Tough but not smart on crime

Posted on November 7, 2011 in Child & Family Policy Context

Source: — Authors: , – opinion/editorialopinion
Published On Sun Nov 06 2011.   R. Roy McMurtry and Anthony N. Doob

The Harper government’s omnibus crime bill suggests that judges should be encouraged to give harsher sentences “to deter the young person from committing offences.” The intention is to “reduce barriers to custody for violent and repeat young offenders” and to encourage the use of adult sentences for youths.

It’s understandable when a government attempts to gain popularity by suggesting it can legislate away crime. The government is simply reflecting the commonly held view that youth crime is controlled by the youth courts. We hear this every day when people suggest — as was repeatedly done in a recent series of articles in this newspaper — that harsher sentences would reduce reoffending by youths.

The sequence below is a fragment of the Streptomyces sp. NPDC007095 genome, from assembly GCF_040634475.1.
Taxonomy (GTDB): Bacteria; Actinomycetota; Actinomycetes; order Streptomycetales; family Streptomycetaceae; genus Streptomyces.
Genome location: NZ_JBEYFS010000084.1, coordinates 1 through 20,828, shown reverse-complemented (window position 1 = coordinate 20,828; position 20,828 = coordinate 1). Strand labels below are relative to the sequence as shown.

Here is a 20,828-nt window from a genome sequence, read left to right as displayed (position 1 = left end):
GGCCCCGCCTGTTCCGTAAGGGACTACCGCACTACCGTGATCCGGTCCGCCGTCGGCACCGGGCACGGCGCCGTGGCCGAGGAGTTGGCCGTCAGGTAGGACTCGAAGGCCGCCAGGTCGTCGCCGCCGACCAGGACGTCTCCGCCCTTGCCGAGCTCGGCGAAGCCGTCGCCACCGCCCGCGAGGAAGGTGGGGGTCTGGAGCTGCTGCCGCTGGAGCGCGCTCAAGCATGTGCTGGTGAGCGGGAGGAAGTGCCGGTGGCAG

Other governments have been more skeptical. In 1990 our crime rate was higher than it is now and our adult incarceration rate was lower. Yet a Conservative government policy document noted that “Canada relies too much on incarceration, which may decrease rather than increase the chances of reforming individual offenders.” It went on to remind readers that most offenders eventually live in our midst.

There are three problems with the suggestion that offending by youths (or adults) can be reduced by imposing harsher sentences. First, decades of research has demonstrated that harsher sentences for youths (or adults) do not reduce reoffending. Nor would harsher sentences deter others. These are not ideological statements; they are based on evidence from numerous studies. The results are quite consistent: one cannot punish away crime.

Nevertheless, some youths and some adults do need to go into prison. Aside from anything else, both the Youth Criminal Justice Act and the Criminal Code require judges to hand down sentences that are proportional to the seriousness of the offence. And for some serious offenders this means prison.